“52 per cent of millennials surveyed in India say, if given the choice, they expect to leave their current employers in the next two years. That figure increases to 76 per cent when the time frame is extended to 2020,” the Millennial Survey 2016 said.

When it comes to choosing an organisation, the millennial also seeks a good work-life balance and flexible working hours including the option to work from home, as per the findings.

Deloitte India senior director and chief talent officer S V Nathan said the remarkable absence of allegiance represents a serious challenge to any business employing a large number of millennials, especially those in markets like India where they represent the largest segment of the workforce.

According to Mr Nathan, since most young professionals choose organisations that share their personal values, it is not too late for employers to overcome the loyalty challenge.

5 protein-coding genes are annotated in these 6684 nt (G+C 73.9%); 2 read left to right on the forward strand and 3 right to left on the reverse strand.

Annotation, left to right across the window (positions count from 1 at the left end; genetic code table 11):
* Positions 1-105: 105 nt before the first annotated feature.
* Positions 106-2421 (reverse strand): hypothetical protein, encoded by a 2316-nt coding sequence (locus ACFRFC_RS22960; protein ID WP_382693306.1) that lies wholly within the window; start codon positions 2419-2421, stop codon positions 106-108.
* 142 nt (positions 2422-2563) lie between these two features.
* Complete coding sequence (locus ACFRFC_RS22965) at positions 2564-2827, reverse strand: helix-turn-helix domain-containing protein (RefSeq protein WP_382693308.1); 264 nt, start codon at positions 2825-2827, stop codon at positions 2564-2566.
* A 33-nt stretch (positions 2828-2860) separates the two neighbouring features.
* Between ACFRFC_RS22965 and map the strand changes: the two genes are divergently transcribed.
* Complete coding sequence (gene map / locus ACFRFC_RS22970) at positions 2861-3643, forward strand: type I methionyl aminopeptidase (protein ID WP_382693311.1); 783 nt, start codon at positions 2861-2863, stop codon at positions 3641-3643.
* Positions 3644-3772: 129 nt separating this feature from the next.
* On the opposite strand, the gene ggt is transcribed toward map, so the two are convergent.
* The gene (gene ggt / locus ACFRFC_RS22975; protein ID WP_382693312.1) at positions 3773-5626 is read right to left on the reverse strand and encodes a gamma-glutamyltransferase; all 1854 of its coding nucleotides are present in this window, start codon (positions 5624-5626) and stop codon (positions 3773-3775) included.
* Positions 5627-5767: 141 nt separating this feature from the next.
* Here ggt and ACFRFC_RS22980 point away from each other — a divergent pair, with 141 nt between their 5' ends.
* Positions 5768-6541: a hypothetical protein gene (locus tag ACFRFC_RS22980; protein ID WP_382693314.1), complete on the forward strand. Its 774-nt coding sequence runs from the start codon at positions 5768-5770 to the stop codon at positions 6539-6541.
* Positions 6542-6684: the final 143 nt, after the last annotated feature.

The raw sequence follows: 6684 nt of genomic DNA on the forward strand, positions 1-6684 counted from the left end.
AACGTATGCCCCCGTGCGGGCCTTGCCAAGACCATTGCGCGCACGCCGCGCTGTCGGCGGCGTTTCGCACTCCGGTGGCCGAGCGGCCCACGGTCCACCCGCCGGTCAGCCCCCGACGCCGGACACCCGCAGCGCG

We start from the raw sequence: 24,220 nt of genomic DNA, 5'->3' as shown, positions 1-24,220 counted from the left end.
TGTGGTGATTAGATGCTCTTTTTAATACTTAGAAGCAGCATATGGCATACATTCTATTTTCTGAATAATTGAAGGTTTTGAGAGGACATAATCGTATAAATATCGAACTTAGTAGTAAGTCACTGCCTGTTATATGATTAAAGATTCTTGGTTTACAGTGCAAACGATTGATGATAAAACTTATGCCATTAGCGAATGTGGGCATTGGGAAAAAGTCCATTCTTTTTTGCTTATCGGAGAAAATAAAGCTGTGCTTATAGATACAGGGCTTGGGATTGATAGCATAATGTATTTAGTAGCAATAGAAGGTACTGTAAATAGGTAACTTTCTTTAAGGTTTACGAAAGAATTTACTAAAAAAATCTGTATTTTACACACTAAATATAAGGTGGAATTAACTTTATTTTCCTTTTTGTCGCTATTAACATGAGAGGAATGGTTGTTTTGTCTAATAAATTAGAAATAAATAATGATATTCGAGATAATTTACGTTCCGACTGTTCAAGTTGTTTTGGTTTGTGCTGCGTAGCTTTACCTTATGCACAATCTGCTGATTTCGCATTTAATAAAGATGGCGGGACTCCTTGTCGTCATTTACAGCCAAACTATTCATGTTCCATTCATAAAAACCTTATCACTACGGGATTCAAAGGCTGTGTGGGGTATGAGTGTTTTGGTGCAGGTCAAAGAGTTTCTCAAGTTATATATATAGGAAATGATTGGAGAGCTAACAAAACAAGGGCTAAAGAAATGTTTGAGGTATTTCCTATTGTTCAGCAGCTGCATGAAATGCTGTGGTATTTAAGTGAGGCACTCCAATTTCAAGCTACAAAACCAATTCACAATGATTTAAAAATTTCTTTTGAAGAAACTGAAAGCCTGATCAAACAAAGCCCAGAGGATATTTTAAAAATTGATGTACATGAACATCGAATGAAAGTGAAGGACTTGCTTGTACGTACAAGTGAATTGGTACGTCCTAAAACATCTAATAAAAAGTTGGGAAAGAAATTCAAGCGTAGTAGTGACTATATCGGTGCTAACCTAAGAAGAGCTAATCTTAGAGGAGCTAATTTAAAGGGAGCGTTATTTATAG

The findings are based on a study conducted by Deloitte Global of nearly 7,700 millennials representing 29 countries.

In India, the firm reached out to 300 millennials.

India is among five countries – South Korea, the Netherlands, Indonesia and Belgium – where a majority of the respondents could work from home, if they wished, the survey said.

In India, 94 per cent of those surveyed said that business success should be measured not just in terms of financial performance.

“Factors such as being a great place to work, having a satisfied and loyal customer base, innovation and work to protect and improve the environment were considered important to judge whether the business is successful,” it noted.

Besides, the country’s millennials also seem to be particularly sensitive to economic conditions.

“While on balance they are still positive about India’s economic outlook, their level of optimism had dropped close to 10 points to what was recorded last year,” the survey said.

Globally, the survey also found that inclusive work culture and culture of mutual support and tolerance are among the factors that promote a sense of positivity among millennials.